The track has retained fundamentally the same layout throughout its history, although minor changes are made on a regular basis, and the circuit has been opened up in several areas with barriers being moved back, helping reduce lap times.
9 Laguna Seca, USA
Now comes a run of circuits chosen that are not on the current F1 calendar, and the iconic Laguna Seca – famous for its Corkscrew chicane – is first up.
The track has never hosted F1, although it was previously a mainstay of Indycar racing and also held A1GP and MotoGP races in recent years.
F1 has always been keen to make a splash in America, and this list would suggest that as far as fans are concerned, the USA has the tracks to capture the imagination. Laguna Seca is the first of four American circuits to make the top 20.
10 Brands Hatch, Great Britain
The Kent circuit hasn’t hosted F1 since Nigel Mansell’s famous victory in 1986, but it remains popular with fans.
The layout has changed slightly since the 1980s, but fundamentally the circuit retains the shape and character that made it so challenging back then.
Another British circuit, Donington, came in at number 25 on this list.
11 Road America, USA
Another iconic circuit without any F1 history features well in terms of popularity with fans.
The Elkhart Lake track is best known for Indycar racing, which returned to the four-mile venue in 2016 after a lay-off of nearly a decade following the Champ Car/IRL unification.
12 Bathurst, Australia
Several Australian circuits proved popular in our fans’ vote, but the one that came out on top is better known for its classic 1000km tin-top showpiece rather than mainstream single-seater racing.
Mount Panorama is joined on our list by another Australian circuit that just makes the cut towards the bottom, while MotoGP’s home, Phillip Island, came in 31st, and current Australian GP venue Albert Park was 37th.
13 Zandvoort, The Netherlands
Max Verstappen has already turned the Belgian GP weekend into a sea of orange, and the popularity of events he has attended with a show car at the former home of the Dutch Grand Prix show that the appetite for F1 is as strong as ever at Zandvoort.
The circuit has held 30 world championship GPs, but it has not hosted F1 since 1985, when a different layout was used to the current circuit design.
14 Watkins Glen, USA
Watkins Glen was an F1 mainstay from 1961-1980, but in recent years it has become better known as an IndyCar venue and one of the rare road course races on the NASCAR schedule.
It still features two main circuit layouts, both of which were used by F1: IndyCar uses the longer variation, while NASCAR sticks to the original shorter version.
15 Istanbul Park, Turkey
The Turkish Grand Prix is another event that could return to the F1 calendar in the near future, with a deal reportedly being “agreed in principle” although not signed earlier this year.
The undulating circuit hosted seven F1 races from 2005-11, with its high-speed, quadruple-apex Turn 8 instantly gaining worldwide fame when the track first appeared on the calendar.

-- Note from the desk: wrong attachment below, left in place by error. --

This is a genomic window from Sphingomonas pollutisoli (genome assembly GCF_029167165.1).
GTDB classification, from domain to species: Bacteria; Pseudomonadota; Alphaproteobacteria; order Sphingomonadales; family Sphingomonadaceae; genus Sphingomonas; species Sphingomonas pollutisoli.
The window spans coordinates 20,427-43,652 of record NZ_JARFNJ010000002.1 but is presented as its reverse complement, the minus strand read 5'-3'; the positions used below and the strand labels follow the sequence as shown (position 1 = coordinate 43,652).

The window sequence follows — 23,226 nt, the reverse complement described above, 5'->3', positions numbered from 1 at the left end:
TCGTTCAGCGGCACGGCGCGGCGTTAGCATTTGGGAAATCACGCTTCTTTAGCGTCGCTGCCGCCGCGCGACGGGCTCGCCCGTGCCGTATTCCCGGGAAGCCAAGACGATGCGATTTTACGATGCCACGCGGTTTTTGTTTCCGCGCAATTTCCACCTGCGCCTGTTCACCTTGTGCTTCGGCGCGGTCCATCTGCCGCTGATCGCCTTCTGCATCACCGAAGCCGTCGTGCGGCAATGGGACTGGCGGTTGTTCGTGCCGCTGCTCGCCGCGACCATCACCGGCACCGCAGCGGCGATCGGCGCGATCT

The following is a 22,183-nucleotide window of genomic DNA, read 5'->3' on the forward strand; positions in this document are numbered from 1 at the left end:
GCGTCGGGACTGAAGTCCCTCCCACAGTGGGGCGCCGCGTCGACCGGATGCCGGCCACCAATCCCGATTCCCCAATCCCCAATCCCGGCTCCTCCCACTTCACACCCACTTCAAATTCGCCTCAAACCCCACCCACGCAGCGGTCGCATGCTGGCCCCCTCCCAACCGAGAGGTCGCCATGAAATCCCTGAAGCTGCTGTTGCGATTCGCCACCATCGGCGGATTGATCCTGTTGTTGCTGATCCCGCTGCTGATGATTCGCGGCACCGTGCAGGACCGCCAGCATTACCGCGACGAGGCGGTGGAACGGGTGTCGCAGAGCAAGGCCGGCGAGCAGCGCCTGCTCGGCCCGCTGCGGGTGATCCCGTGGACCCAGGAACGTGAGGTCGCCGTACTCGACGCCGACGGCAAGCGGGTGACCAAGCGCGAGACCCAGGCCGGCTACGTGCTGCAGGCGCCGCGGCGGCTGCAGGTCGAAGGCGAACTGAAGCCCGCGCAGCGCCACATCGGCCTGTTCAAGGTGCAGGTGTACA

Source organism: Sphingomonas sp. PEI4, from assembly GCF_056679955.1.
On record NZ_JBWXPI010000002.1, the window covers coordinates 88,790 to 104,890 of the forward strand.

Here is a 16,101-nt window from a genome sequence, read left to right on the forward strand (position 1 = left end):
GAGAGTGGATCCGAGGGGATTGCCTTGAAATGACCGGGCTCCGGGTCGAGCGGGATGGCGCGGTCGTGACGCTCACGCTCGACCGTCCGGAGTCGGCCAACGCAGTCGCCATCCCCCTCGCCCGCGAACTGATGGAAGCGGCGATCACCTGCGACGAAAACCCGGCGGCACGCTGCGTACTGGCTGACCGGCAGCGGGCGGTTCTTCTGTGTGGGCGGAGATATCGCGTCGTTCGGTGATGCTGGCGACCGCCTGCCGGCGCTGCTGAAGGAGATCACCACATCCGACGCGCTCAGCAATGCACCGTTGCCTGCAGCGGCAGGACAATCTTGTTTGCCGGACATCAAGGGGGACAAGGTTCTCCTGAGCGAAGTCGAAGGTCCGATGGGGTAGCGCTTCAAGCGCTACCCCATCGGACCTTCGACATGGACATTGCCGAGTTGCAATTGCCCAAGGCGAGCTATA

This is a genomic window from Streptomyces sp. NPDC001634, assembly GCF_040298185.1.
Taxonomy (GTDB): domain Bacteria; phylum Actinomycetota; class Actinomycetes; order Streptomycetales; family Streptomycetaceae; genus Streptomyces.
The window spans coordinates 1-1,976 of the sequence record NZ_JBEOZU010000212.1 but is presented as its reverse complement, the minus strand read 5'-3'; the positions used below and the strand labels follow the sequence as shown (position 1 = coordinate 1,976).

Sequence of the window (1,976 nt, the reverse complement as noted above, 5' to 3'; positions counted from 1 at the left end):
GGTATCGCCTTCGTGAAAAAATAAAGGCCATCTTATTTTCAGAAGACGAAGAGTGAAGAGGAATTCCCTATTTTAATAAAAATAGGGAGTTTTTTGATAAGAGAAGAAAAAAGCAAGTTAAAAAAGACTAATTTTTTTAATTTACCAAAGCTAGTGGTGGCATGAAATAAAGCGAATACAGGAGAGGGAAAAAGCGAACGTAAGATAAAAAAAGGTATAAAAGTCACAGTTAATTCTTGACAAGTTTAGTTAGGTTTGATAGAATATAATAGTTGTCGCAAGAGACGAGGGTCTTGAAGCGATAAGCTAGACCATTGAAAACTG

16 Nurburgring, Germany
The circuit’s precarious financial situation in recent years meant it was unable to maintain its position alternating with Hockenheim as the host of the German Grand Prix, while during Michael Schumacher’s heyday both tracks featured regularly on the calendar.
The fearsome Nordschleife layout, which held F1 races until Niki Lauda’s near-fatal crash in 1976, also made it onto the list, appearing at number 38.
17 Austin, USA
The fourth and final US circuit to make the top 20 is the current host of the US Grand Prix, while Long Beach narrowly missed the cut in 22nd place.
Austin’s Circuit of the Americas has been on the F1 calendar since 2012, always featuring late in the season.
Circuit bosses are keen for the Texas event not to sit so close in the schedule to nearby Mexico City, which returned in 2015 and only ranked 47th in our vote.
18 Hockenheim, Germany
The German GP returns to the F1 calendar in 2018 at Hockenheim, which joins the Nurburgring in making the top 20 in this fan vote.
There were some calls from fans to choose the old layout of the circuit from its pre-2002 days, but as – unlike the Nordschleife – that track no longer exists, only votes for the modern layout could be counted.
19 Kyalami, South Africa
The former home of the South African Grand Prix has recently undergone revisions that circuit bosses believe take it “close” to being Formula 1 standard, with the circuit layout and track facilities being remodelled last year.
The latest layout remains similar to the modern version of the track that hosted F1 in 1992-93, after the original high-speed layout that hosted 18 races between 1967-1985 was changed in ’88.
20 Adelaide, Australia
It seems fitting that a race that made its name hosting the season finale from 1985-1995 should take the final slot on our list decided by fans.
The streets of Adelaide, which have continued to host Supercars events on a shortened version of the track that was used by F1, played host to famous title deciders such as Alain Prost’s 1986 triumph against the odds, and Michael Schumacher’s first title victory after a controversial collision with Damon Hill in 1994.
The former Australian GP venue just edged out the full Le Mans 24 Hours circuit to the final spot, while the French circuit’s Bugatti layout that hosts MotoGP also picked up a couple of votes.